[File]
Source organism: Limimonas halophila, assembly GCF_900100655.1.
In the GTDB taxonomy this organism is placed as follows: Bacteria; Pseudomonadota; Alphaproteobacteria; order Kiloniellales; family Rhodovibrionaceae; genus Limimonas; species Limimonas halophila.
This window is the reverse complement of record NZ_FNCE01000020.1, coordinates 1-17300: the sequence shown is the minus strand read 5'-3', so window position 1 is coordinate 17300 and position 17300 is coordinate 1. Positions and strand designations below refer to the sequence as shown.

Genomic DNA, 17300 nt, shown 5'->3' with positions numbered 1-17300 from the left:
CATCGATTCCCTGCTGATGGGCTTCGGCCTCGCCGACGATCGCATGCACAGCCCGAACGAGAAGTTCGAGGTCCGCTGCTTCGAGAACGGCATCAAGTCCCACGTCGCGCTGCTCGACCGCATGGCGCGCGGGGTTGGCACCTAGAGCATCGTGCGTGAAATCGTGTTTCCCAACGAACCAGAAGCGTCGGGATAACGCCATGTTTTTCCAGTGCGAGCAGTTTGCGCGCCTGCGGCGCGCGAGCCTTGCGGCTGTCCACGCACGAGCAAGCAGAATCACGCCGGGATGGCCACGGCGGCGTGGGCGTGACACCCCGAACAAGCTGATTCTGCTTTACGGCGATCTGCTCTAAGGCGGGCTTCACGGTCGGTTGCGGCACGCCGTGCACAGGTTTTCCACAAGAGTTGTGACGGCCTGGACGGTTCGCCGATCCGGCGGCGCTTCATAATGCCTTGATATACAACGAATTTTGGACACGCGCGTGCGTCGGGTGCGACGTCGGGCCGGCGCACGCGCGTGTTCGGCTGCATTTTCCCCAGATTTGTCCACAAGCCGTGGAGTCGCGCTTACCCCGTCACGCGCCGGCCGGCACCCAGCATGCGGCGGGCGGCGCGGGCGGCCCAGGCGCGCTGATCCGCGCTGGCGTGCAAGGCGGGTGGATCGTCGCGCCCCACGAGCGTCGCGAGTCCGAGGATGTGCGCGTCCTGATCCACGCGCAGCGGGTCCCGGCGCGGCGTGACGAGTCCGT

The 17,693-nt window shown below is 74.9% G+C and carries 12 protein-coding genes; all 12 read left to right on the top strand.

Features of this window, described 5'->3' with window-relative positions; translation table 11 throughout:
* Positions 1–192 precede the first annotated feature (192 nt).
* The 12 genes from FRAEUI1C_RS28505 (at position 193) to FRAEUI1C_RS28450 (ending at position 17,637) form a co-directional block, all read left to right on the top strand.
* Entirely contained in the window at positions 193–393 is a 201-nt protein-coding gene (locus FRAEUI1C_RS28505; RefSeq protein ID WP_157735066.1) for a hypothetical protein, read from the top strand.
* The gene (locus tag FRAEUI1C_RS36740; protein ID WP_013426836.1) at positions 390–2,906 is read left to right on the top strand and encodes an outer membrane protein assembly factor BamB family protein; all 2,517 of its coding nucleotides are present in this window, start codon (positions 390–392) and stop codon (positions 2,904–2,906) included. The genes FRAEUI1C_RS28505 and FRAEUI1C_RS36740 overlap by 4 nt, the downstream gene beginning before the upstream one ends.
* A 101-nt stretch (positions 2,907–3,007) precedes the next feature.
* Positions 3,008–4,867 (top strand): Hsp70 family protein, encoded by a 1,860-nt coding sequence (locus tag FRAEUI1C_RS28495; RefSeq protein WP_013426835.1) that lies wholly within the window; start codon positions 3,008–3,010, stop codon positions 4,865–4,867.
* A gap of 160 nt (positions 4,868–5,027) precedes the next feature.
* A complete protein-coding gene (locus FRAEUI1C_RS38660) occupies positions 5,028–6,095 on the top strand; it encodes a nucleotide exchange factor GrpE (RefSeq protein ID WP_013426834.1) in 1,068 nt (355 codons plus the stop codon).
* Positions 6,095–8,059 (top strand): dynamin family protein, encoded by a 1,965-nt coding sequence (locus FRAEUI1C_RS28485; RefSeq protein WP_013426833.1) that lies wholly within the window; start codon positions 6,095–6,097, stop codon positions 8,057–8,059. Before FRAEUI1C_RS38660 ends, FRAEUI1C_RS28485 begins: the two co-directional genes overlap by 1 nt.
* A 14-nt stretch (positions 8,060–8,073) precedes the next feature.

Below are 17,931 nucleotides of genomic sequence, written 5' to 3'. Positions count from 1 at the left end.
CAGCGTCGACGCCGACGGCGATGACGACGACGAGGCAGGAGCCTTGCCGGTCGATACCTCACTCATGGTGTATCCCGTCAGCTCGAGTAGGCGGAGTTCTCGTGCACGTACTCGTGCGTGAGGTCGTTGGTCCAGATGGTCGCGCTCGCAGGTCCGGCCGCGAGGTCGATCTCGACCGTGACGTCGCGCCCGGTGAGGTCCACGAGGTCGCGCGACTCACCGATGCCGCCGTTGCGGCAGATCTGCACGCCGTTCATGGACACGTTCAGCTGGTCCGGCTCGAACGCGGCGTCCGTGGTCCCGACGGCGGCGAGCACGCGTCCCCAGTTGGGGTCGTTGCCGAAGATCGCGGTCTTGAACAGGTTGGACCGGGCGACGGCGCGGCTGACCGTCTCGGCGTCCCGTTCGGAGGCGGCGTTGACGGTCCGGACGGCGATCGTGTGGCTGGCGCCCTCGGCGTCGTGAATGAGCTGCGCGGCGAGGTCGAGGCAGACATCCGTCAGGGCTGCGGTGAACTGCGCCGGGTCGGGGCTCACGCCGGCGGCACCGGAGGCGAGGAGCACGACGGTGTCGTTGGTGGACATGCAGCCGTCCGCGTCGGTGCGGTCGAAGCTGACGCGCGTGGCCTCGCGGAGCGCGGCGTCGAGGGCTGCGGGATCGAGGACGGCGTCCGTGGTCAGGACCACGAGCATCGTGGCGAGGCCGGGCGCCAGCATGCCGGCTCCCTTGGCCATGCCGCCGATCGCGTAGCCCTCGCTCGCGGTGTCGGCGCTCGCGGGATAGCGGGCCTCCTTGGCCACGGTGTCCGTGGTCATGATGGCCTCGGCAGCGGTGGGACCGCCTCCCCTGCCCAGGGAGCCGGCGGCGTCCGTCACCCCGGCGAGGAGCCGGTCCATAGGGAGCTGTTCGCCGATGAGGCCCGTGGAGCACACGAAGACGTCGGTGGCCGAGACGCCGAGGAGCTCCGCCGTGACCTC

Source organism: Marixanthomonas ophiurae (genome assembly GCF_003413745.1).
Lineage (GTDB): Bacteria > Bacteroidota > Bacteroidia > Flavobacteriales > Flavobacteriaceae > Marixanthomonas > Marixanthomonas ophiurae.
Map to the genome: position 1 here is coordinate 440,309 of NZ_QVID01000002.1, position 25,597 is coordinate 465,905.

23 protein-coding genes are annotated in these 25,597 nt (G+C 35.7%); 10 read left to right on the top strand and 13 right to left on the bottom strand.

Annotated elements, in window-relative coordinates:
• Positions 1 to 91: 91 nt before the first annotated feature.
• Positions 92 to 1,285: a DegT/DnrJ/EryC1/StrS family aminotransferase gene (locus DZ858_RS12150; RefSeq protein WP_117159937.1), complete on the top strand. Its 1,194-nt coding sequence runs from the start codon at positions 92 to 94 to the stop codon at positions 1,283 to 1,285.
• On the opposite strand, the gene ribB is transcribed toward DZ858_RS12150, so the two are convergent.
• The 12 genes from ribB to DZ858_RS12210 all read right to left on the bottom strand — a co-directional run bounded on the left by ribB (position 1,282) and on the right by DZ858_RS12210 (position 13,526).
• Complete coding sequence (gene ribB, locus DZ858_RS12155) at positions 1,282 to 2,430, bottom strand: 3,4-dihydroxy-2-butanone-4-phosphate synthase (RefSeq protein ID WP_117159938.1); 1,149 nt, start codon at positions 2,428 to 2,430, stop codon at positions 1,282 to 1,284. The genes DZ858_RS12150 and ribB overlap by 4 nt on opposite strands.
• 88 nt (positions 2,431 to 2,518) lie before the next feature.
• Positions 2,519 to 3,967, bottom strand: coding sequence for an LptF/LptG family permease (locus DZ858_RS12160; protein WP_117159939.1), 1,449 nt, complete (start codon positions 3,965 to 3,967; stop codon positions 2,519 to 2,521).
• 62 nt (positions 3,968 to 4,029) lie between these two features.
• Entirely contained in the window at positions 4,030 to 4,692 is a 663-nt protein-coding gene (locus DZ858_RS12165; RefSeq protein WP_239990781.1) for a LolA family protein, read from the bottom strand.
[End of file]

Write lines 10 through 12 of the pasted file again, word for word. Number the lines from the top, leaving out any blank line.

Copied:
* Entirely contained in the window at positions 193–393 is a 201-nt protein-coding gene (locus FRAEUI1C_RS28505; RefSeq protein ID WP_157735066.1) for a hypothetical protein, read from the top strand.
* The gene (locus tag FRAEUI1C_RS36740; protein ID WP_013426836.1) at positions 390–2,906 is read left to right on the top strand and encodes an outer membrane protein assembly factor BamB family protein; all 2,517 of its coding nucleotides are present in this window, start codon (positions 390–392) and stop codon (positions 2,904–2,906) included. The genes FRAEUI1C_RS28505 and FRAEUI1C_RS36740 overlap by 4 nt, the downstream gene beginning before the upstream one ends.
* A 101-nt stretch (positions 2,907–3,007) precedes the next feature.